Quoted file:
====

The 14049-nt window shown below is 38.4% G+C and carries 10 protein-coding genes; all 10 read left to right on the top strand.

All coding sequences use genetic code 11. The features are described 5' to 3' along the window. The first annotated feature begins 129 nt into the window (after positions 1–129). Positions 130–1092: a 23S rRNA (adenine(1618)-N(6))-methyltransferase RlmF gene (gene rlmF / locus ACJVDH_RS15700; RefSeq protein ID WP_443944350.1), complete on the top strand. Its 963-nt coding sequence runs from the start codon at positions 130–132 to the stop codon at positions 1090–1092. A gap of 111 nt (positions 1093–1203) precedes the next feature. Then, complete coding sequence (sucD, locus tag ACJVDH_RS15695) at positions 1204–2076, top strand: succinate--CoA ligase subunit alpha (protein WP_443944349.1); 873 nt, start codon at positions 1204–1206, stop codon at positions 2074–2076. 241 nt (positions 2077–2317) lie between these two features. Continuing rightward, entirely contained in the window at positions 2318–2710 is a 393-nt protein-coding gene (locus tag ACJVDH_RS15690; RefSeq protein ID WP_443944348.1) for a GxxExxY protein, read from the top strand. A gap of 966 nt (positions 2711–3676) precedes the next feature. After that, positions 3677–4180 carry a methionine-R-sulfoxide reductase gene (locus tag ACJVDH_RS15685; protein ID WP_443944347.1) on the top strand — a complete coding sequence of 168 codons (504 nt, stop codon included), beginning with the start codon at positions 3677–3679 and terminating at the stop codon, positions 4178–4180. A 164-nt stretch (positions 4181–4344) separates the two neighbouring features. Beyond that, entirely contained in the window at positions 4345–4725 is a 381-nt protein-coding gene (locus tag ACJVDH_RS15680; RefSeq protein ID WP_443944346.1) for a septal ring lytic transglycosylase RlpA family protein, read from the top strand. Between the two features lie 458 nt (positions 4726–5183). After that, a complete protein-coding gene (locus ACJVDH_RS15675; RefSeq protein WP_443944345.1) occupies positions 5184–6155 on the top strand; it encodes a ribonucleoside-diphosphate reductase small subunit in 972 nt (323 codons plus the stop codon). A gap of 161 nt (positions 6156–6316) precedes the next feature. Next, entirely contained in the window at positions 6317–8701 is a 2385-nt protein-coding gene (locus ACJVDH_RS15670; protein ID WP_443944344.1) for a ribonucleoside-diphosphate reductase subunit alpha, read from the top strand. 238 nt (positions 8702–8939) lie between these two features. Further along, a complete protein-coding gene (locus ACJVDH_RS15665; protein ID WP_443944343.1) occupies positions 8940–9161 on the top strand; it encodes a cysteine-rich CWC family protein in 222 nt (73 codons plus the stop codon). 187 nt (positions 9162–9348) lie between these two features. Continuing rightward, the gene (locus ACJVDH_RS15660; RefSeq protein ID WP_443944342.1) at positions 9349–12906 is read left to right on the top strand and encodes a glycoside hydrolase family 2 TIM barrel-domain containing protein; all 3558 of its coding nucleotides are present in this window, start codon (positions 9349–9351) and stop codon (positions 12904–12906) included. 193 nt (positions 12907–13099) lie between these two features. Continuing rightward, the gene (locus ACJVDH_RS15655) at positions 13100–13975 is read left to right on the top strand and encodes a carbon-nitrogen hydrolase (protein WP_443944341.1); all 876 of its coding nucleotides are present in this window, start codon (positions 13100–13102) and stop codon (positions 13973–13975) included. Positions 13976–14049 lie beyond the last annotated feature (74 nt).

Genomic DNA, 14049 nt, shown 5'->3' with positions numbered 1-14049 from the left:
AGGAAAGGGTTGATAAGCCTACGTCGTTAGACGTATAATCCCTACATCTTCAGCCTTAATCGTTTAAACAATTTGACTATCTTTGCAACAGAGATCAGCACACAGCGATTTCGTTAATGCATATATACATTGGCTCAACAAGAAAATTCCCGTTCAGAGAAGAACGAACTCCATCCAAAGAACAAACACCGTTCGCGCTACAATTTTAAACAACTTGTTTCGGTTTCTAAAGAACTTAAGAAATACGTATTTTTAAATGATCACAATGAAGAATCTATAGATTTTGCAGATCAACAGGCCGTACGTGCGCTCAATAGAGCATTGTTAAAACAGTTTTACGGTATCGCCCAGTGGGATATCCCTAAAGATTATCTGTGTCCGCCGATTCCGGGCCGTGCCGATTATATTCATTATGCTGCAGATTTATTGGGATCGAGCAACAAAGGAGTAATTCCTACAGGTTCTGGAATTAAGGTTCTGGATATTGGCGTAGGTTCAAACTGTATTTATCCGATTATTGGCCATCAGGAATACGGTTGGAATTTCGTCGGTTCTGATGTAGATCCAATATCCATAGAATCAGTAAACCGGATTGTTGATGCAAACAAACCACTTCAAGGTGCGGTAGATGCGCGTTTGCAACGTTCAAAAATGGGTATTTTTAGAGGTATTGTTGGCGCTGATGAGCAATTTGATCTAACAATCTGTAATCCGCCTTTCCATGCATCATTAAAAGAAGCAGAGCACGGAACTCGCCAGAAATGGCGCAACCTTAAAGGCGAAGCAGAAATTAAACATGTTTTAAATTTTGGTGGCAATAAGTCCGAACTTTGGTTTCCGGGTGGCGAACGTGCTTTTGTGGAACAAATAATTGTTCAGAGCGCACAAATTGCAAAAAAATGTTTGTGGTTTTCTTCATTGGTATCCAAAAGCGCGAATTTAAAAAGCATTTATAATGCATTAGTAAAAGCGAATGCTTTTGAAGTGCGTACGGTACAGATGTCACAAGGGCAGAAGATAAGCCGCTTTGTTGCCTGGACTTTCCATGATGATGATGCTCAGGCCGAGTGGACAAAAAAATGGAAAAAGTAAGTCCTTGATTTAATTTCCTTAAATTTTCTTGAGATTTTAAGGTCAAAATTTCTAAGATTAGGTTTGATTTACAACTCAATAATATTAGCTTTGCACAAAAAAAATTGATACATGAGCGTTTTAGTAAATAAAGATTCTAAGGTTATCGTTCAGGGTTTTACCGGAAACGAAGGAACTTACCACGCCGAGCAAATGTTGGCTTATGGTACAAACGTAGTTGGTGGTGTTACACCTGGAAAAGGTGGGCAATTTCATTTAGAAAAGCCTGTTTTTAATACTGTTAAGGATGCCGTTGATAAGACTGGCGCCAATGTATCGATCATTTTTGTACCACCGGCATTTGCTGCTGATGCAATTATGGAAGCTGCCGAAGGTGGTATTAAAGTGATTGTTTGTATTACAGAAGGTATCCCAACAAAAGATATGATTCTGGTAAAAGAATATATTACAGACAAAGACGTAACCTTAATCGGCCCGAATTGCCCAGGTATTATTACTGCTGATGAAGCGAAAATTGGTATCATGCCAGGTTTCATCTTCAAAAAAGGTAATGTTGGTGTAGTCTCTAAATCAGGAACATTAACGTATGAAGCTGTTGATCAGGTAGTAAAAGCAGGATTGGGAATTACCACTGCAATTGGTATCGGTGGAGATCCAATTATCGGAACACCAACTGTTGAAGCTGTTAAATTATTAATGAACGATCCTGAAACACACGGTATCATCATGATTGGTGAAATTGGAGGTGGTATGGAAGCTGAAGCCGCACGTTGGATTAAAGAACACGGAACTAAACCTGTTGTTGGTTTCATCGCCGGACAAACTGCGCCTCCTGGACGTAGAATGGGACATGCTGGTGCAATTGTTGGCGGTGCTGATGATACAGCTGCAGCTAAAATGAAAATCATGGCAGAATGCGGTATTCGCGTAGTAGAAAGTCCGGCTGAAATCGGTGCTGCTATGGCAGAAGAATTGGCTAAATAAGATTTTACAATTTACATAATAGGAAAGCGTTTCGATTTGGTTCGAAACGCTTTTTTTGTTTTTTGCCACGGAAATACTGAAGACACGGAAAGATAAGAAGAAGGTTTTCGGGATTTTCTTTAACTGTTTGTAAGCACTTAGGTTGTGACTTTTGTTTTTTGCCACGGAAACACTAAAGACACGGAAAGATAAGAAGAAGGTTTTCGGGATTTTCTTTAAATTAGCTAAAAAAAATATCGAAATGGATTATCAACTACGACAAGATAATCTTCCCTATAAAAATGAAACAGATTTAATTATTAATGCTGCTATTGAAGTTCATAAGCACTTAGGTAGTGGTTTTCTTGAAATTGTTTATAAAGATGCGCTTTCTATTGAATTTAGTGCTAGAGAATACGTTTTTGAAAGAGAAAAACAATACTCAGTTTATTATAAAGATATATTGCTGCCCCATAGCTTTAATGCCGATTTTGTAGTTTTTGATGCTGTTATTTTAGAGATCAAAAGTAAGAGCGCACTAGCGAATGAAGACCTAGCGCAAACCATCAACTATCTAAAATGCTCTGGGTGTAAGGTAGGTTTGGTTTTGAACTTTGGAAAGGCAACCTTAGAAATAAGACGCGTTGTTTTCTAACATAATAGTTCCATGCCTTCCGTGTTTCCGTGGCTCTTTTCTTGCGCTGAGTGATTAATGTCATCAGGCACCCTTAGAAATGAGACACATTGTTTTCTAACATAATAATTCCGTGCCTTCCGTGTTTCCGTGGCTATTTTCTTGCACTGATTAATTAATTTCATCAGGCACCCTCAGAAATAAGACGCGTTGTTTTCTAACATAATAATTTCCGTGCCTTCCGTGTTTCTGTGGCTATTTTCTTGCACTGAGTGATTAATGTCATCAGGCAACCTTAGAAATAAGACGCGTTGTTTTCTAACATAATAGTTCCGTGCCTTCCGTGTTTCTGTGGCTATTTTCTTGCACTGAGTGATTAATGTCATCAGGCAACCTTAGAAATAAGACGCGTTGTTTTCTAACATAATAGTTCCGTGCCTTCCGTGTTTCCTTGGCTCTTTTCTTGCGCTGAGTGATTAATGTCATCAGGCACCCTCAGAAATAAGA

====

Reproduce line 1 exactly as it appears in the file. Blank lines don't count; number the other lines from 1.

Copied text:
The 14049-nt window shown below is 38.4% G+C and carries 10 protein-coding genes; all 10 read left to right on the top strand.